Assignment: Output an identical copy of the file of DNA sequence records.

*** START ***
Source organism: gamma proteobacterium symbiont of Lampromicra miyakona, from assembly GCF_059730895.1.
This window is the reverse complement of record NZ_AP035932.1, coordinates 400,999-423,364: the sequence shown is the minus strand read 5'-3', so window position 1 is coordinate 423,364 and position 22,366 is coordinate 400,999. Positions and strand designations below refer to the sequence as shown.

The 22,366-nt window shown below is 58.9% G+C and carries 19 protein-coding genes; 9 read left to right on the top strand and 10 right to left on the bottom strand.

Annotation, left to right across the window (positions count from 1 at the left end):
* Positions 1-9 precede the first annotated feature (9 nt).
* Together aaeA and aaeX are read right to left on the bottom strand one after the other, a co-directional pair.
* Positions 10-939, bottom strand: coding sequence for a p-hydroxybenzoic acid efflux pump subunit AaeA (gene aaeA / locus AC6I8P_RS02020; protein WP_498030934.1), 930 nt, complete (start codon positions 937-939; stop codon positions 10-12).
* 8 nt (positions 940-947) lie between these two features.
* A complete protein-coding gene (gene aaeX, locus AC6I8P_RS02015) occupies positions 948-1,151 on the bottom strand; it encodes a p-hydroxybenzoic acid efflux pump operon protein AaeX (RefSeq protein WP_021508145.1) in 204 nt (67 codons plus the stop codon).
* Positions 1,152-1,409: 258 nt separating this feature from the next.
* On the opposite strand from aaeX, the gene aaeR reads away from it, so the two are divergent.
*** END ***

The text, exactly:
Source organism: gamma proteobacterium symbiont of Lampromicra miyakona, from assembly GCF_059730895.1.
This window is the reverse complement of record NZ_AP035932.1, coordinates 400,999-423,364: the sequence shown is the minus strand read 5'-3', so window position 1 is coordinate 423,364 and position 22,366 is coordinate 400,999. Positions and strand designations below refer to the sequence as shown.

The 22,366-nt window shown below is 58.9% G+C and carries 19 protein-coding genes; 9 read left to right on the top strand and 10 right to left on the bottom strand.

Annotation, left to right across the window (positions count from 1 at the left end):
* Positions 1-9 precede the first annotated feature (9 nt).
* Together aaeA and aaeX are read right to left on the bottom strand one after the other, a co-directional pair.
* Positions 10-939, bottom strand: coding sequence for a p-hydroxybenzoic acid efflux pump subunit AaeA (gene aaeA / locus AC6I8P_RS02020; protein WP_498030934.1), 930 nt, complete (start codon positions 937-939; stop codon positions 10-12).
* 8 nt (positions 940-947) lie between these two features.
* A complete protein-coding gene (gene aaeX, locus AC6I8P_RS02015) occupies positions 948-1,151 on the bottom strand; it encodes a p-hydroxybenzoic acid efflux pump operon protein AaeX (RefSeq protein WP_021508145.1) in 204 nt (67 codons plus the stop codon).
* Positions 1,152-1,409: 258 nt separating this feature from the next.
* On the opposite strand from aaeX, the gene aaeR reads away from it, so the two are divergent.